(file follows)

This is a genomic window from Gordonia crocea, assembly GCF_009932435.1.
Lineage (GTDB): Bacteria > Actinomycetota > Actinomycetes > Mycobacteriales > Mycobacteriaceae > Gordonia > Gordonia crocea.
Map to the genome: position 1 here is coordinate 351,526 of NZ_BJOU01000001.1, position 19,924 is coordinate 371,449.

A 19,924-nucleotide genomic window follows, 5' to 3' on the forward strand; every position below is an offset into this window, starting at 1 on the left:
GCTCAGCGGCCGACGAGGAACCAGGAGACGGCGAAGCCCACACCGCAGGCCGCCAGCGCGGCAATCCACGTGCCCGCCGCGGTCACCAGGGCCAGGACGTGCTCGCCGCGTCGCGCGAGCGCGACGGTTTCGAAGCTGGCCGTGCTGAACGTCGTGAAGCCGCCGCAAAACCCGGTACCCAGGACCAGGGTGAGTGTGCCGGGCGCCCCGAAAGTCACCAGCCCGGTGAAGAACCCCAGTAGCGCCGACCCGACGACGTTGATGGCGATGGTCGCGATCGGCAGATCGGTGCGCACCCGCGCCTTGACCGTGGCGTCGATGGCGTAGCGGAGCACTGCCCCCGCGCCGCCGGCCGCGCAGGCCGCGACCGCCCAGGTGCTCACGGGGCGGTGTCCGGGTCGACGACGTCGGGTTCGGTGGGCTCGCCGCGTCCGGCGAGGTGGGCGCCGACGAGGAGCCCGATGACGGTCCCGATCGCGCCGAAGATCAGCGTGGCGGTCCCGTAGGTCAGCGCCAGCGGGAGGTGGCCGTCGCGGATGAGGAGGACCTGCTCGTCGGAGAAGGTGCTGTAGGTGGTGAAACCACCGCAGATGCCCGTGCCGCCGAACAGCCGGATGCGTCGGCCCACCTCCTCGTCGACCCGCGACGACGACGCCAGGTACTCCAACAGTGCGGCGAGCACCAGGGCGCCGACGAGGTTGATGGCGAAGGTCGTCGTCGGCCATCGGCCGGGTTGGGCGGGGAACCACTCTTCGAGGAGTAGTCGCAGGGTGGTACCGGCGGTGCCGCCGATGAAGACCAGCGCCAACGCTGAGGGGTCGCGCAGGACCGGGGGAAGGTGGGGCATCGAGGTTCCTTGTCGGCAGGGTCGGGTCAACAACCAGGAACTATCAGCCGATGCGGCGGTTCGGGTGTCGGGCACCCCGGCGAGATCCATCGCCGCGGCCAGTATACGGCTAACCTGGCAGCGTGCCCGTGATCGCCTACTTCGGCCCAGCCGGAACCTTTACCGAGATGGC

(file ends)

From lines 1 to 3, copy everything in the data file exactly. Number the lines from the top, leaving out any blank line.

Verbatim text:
This is a genomic window from Gordonia crocea, assembly GCF_009932435.1.
Lineage (GTDB): Bacteria > Actinomycetota > Actinomycetes > Mycobacteriales > Mycobacteriaceae > Gordonia > Gordonia crocea.
Map to the genome: position 1 here is coordinate 351,526 of NZ_BJOU01000001.1, position 19,924 is coordinate 371,449.